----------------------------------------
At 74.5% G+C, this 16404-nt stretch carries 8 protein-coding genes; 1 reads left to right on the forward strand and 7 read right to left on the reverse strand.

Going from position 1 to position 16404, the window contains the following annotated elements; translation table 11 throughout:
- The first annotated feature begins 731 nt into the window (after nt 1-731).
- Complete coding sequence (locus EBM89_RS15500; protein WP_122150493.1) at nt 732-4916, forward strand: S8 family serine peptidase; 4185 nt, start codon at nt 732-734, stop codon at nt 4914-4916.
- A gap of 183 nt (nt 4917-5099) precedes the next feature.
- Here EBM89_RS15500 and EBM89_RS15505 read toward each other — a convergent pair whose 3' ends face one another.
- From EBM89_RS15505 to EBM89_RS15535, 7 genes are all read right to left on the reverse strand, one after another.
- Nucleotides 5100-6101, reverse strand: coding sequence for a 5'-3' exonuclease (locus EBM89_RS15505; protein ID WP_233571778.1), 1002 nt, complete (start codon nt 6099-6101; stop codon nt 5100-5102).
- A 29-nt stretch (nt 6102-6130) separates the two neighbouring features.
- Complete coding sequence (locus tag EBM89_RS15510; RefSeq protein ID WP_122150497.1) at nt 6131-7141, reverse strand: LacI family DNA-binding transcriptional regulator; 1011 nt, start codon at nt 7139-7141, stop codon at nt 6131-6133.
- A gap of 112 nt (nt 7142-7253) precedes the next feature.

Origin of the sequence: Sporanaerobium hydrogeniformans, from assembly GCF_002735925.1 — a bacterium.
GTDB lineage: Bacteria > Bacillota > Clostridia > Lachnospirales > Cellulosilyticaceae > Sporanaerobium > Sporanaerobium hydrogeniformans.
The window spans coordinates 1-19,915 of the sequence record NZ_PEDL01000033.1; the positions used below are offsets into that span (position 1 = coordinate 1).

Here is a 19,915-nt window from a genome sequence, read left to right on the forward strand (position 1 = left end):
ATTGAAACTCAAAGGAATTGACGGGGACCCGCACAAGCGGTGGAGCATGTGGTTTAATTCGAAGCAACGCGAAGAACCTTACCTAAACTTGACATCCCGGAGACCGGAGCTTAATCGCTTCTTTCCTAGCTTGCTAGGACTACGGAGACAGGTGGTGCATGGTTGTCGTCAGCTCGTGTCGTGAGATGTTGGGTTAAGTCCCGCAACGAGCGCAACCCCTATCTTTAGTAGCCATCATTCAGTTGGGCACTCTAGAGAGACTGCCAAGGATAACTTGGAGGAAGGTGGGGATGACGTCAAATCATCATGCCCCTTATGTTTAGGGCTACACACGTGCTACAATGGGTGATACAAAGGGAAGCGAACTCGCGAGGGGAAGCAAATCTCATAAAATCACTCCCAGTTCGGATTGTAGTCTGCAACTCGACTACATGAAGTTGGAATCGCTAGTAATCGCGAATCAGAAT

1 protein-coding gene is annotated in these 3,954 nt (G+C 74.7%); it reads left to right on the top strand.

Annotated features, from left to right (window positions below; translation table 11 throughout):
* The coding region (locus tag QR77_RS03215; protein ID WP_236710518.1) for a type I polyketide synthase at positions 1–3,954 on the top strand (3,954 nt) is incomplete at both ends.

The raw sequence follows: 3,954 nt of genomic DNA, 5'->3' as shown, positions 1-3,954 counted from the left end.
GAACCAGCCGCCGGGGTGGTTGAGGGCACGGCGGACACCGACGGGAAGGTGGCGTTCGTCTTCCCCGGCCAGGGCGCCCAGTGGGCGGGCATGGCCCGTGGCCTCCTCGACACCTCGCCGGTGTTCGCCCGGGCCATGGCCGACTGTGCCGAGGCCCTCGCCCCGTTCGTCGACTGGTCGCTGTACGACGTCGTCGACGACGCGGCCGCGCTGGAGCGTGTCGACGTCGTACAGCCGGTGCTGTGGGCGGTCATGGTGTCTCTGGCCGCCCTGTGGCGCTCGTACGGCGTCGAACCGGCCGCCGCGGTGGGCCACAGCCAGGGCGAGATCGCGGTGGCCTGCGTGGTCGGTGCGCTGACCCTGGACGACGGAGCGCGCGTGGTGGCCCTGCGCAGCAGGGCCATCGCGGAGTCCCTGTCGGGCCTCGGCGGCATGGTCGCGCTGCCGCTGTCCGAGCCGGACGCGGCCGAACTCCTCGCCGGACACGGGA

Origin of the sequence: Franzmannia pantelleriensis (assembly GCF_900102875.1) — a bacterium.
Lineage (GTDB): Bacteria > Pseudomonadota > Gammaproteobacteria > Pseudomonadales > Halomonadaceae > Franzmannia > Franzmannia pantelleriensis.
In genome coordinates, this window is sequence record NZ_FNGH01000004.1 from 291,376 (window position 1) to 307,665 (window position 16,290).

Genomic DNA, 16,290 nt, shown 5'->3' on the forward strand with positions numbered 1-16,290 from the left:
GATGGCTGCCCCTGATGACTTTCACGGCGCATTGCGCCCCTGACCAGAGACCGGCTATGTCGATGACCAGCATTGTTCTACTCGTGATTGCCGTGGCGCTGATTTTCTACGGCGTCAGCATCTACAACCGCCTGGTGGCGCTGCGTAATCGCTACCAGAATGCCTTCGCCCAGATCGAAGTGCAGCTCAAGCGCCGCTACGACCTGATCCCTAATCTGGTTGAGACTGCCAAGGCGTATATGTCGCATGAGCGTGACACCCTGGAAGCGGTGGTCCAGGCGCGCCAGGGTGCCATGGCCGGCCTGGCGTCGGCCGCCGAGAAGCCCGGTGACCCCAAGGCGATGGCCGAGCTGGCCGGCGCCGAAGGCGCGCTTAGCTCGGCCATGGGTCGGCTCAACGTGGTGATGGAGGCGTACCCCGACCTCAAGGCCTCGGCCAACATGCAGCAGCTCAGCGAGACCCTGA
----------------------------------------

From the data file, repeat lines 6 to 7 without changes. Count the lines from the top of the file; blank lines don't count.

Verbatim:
- Here EBM89_RS15500 and EBM89_RS15505 read toward each other — a convergent pair whose 3' ends face one another.
- From EBM89_RS15505 to EBM89_RS15535, 7 genes are all read right to left on the reverse strand, one after another.